January 22, 2018

Volunteer Community Service!

There are many reasons to serve as a volunteer in your community and we often encourage (or entice) high school students to serve by tying their community service to scholarship money.   And while this is a good reason to get out there and serve as a volunteer – please don’t let it be your only reason. Volunteer community service is important in a variety of ways!

volunteer community service

Find something that you are passionate about!

Ideally, the main reason students should be volunteering should be to benefit the community in which they reside or to help others who are in need.   Get involved in a cause – don’t just tick off the hours to rack up points towards an award. Find a need that you can meet and set out to meet it!   You may be interested in working with the public library, the zoo, a hospital, an animal rescue shelter, a homeless shelter, or a local elementary school.   Many of these organizations have an established volunteer program.  Or – you may start your own cause.  I have known of students who prepared sack lunches for homeless children going to school, students who started a local race to raise money for a women’s clinic, and students who collected school supplies for their public school.

Students, while you are out serving, take advantage of the opportunity to make an impression on the adults around you.  Be sure to show up early, dress appropriately, work diligently and politely, speak confidently and serve earnestly.  You will be noticed!  Later, when you need letters of recommendation or connections to a job or school, you will have adults who have no problem vouching for you.

And, there is a distinction between ‘volunteering’ and ‘community service’.  Just because you are doing a job for which you are not receiving pay (or some other benefit) does not necessarily mean that you are serving your community and therefore it may not be recognized as community service.  For example: babysitting for your neighbor for free is a wonderful service, but it does not benefit the community at large.   By the same token, many organizations will not recognize volunteer hours used to win people to a particular side – for example, evangelism or working for a political candidate.  You will especially find that several scholarships do not accept hours working to benefit a church – things such as working in the church nursery or helping out with VBS.  And, if community service is mandated by a judge – it is not voluntary.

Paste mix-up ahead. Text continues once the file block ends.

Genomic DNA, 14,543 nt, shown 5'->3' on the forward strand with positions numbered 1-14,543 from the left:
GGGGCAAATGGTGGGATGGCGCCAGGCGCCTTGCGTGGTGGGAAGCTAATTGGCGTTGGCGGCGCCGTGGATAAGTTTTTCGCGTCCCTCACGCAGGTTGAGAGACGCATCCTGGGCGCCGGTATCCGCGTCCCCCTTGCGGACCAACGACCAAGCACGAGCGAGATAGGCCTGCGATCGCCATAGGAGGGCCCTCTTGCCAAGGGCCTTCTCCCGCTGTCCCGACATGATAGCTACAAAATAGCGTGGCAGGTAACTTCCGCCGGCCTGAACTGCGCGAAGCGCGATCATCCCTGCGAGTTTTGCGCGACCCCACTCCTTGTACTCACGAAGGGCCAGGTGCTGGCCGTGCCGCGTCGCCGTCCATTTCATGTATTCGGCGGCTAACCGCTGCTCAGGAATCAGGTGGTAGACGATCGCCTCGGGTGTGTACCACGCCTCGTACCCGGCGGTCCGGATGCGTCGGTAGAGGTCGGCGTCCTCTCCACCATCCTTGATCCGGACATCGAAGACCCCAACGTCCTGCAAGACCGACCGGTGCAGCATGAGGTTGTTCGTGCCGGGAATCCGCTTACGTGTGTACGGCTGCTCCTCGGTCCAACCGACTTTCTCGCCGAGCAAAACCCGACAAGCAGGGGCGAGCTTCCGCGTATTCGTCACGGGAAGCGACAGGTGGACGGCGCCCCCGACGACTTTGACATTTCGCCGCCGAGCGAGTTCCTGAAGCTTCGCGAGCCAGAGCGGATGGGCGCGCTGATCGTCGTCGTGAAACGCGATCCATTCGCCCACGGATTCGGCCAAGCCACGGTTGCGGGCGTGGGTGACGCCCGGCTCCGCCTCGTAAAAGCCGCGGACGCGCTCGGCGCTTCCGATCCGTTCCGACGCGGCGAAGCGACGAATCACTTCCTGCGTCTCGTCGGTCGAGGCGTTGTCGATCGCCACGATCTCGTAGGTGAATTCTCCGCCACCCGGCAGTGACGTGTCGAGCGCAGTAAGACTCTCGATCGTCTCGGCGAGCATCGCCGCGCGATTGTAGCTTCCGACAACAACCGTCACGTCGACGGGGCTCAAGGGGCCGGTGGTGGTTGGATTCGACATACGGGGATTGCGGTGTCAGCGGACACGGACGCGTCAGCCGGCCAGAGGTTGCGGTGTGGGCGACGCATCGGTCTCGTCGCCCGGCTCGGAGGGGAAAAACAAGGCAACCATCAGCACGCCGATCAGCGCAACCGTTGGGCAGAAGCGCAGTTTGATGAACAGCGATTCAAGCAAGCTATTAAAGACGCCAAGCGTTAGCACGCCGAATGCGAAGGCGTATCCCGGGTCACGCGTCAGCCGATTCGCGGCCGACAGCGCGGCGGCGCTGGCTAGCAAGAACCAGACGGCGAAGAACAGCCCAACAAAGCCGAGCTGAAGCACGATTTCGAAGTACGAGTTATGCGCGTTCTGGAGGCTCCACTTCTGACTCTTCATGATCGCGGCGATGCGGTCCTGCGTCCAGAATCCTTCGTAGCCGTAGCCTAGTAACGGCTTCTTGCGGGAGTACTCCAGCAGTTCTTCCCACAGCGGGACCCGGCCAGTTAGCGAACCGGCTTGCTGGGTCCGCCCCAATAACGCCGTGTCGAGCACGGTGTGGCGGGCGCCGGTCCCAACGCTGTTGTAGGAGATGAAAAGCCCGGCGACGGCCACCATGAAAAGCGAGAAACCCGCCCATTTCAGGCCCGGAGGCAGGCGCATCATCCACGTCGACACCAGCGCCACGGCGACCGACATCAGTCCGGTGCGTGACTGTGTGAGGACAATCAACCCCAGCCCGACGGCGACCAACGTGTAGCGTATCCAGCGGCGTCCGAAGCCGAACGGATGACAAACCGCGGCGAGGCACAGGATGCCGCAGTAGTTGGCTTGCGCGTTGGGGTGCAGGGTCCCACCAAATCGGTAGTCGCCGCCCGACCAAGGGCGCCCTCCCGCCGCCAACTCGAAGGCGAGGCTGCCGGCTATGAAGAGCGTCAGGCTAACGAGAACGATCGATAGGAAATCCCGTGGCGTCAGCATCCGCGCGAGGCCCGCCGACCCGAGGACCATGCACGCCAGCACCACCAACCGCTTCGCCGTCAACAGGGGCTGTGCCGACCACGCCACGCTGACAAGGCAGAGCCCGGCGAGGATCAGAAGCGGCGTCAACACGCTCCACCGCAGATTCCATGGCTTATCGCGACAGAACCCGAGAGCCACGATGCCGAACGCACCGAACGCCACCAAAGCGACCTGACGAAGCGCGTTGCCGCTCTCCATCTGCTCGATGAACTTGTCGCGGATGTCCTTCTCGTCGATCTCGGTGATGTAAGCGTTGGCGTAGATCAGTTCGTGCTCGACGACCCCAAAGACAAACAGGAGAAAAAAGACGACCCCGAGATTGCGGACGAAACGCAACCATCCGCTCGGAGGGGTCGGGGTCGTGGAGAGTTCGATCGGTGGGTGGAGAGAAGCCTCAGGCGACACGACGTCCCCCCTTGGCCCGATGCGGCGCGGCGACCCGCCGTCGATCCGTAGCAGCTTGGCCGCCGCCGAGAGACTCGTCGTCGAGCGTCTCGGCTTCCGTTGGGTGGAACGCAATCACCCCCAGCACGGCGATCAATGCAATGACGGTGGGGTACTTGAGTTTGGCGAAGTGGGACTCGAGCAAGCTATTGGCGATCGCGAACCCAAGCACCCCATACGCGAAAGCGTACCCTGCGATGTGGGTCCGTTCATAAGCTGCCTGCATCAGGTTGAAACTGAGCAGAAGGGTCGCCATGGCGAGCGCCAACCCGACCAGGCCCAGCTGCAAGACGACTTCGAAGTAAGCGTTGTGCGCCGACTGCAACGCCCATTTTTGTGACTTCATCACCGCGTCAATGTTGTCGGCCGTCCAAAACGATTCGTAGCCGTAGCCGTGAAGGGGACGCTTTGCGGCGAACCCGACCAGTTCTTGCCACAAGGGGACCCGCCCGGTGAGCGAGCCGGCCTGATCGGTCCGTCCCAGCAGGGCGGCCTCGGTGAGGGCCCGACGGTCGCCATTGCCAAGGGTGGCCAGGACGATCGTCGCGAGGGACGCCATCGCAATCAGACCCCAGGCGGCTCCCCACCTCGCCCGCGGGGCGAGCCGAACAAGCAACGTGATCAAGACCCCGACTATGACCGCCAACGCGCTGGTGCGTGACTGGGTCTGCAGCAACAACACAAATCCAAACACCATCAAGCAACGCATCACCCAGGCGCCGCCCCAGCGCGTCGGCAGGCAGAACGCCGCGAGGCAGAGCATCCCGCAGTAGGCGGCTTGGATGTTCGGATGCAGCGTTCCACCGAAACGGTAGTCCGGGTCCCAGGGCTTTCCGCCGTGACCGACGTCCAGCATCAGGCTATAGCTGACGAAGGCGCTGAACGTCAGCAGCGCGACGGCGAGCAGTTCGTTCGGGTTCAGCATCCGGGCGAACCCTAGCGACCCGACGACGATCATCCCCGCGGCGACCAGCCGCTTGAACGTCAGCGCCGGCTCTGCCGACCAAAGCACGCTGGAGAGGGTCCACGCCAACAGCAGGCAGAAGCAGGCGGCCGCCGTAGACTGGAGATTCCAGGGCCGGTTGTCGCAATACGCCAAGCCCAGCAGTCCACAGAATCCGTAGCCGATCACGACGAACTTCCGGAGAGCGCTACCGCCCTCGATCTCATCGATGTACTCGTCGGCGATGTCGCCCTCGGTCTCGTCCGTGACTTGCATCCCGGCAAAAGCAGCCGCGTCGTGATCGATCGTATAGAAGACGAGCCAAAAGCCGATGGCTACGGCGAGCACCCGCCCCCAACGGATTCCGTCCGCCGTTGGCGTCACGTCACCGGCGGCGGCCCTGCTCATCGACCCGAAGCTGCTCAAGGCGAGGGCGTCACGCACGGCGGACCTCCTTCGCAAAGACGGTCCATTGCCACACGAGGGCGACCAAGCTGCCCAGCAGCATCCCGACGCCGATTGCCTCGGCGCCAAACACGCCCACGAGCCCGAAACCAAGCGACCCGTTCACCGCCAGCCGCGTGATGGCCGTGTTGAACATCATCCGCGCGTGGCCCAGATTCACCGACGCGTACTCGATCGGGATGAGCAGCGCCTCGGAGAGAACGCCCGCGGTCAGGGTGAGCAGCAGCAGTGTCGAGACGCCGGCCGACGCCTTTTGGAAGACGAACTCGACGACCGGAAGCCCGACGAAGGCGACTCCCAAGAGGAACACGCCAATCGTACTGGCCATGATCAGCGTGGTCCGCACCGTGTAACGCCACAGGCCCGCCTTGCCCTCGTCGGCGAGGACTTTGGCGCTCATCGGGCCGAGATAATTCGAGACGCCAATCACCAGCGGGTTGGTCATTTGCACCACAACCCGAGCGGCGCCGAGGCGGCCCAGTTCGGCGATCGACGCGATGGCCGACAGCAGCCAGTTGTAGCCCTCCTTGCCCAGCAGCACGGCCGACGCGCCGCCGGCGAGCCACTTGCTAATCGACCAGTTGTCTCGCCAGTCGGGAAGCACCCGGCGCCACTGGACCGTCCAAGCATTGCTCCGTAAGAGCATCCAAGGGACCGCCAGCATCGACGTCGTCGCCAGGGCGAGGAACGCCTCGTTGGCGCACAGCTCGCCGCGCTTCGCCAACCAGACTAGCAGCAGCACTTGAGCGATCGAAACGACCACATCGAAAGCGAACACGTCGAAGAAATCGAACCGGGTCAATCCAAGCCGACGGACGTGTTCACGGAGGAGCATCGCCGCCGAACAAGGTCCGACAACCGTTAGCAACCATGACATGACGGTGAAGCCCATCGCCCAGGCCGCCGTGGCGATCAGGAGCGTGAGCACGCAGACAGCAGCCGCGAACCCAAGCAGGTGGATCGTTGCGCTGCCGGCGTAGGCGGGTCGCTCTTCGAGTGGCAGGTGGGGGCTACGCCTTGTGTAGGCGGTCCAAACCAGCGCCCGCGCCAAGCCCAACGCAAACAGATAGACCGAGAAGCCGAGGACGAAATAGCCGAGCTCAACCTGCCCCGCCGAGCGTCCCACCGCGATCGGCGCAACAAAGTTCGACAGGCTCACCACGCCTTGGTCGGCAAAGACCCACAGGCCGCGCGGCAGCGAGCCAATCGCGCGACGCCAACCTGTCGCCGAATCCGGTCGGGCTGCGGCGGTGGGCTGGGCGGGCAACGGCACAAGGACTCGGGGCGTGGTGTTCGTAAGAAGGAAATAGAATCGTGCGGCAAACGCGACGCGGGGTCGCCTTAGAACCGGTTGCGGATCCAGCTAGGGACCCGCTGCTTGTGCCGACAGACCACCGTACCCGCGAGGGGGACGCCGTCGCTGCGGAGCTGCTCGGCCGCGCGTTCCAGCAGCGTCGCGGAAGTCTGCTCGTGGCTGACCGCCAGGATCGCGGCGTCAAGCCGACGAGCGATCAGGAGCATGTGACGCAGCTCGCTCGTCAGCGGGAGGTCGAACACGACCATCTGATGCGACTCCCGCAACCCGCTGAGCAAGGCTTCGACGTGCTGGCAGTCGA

How many community service hours should you have?   In the state of Florida, the Bright Futures scholarships requires students to complete at least 75 or 100 hours of community service, depending on the award level.  In addition, there are many other college scholarships tied to a student’s volunteer hours.  So, I would suggest that you aim to have at least 100 hours, but do not stop when you reach that number.

To validate your hours, you will need to obtain something on the organization’s letterhead giving the details about your date(s) of service, the type of work done and the number of hours spent.  If you did serve the community with your church – it’s okay to have something on the church’s letterhead, just be sure to clarify the type of work done.

And, while I did emphasize that scholarship money should not be the driving force, here are a couple of scholarships awarded based on a student’s service to his/her community:

Prudential Spirit of Community Awards

Kohl’s Cares Scholarship Program

~to your success


(Image courtesy of Ambro at FreeDigitalPhotos.net)


  1. Michelle Goodrich says:

    Thanks for this post. My daughter is taking Driver’s Ed this summer.

Speak Your Mind